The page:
Is enterprise software evil, and is this deliberate anti competitive behaviour? And which organisations are the worst offenders? It does get you thinking…

Stuff done and learnt over the summer

So with the nights drawing in, and having started a new job several months ago, I thought I’d do a quick recap of the productive stuff I’ve done when not catching rays and enjoying the good weather:

  • Working on several internal and public search applications for a range of customers, using the Twigkit technology to produce first-class user experiences
  • Adding features and support for new search platforms to a well-architected framework
  • Working on building a portal for developers using Twigkit technology with searchable documentation, a component gallery and features to easily generate and work with Twigkit applications
  • Contributing to some open source projects. This is something I started an effort to do more of a while ago but I’m especially appreciative to be able to spend time as part of my job at Twigkit contributing back to open source software we use.
  • Helping Nator Designs get into the final throes of developing a full referral based job search web site, implementing the following along the way:
Nator Design's referME job search

Nator Design’s referME job search

Nator Design's referME job search

Nator Design’s referME job search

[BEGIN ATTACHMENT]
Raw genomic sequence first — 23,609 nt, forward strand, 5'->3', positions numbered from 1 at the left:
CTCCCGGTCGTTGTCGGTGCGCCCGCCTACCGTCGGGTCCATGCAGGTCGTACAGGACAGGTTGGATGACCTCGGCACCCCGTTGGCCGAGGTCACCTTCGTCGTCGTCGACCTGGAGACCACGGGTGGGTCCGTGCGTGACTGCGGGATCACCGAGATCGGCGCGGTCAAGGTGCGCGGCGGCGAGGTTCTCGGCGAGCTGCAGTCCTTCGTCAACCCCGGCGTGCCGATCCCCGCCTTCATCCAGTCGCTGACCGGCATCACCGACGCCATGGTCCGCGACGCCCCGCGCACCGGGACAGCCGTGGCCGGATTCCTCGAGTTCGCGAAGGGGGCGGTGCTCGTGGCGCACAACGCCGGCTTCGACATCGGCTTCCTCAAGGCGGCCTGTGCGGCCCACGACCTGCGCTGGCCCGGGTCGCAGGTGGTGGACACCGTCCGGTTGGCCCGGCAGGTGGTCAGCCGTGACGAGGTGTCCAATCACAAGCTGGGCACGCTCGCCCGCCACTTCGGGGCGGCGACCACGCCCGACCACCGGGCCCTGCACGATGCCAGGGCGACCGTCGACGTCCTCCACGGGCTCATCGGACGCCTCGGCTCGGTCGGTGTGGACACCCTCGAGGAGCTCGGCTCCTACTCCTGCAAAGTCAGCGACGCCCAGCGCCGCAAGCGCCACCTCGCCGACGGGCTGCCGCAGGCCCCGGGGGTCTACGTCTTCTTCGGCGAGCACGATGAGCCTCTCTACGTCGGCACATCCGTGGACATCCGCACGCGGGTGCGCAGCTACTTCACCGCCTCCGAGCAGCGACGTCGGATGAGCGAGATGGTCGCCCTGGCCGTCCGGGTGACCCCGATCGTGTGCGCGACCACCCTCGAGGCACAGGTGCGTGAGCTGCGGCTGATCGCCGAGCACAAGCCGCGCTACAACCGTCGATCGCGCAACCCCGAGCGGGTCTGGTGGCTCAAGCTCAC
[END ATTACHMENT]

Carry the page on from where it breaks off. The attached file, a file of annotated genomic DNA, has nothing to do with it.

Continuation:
- A web-app single sign on framework

- Real-time notifications

- Super quick, fully asynchronous, search functionality

- Graph based database opening the potential for interesting analytics and visualisations

(OK so the above has been in the works for a long time but its finally coming together!)

And the things I’ve been learning:

  • Delving deeper into Javascript engineering including unit testing and advanced patterns for writing flexible, testable, extensible code
  • Getting to grips with Angular.js – an impressively mature JS development ecosystem
  • Keeping an eye on the development of Elixir, fast becoming a contender for the language of choice for scalable software development in future
  • Working increasingly with the Elasticsearch platform

All these newer technologies have been interesting to work with, though I feel the more general Javascript techniques I’ve learnt are more important in the long-term as well as currently. Many of these technologies, while coming of age are likely more transitory. Something you gain by working on new projects is the ability to try different approaches and think about all the aspects of a piece of work that need to be considered to make life easier for everyone later on. This is so often neglected when writing Javascript, but is now becoming more essential due to the continued growth of the client-side web.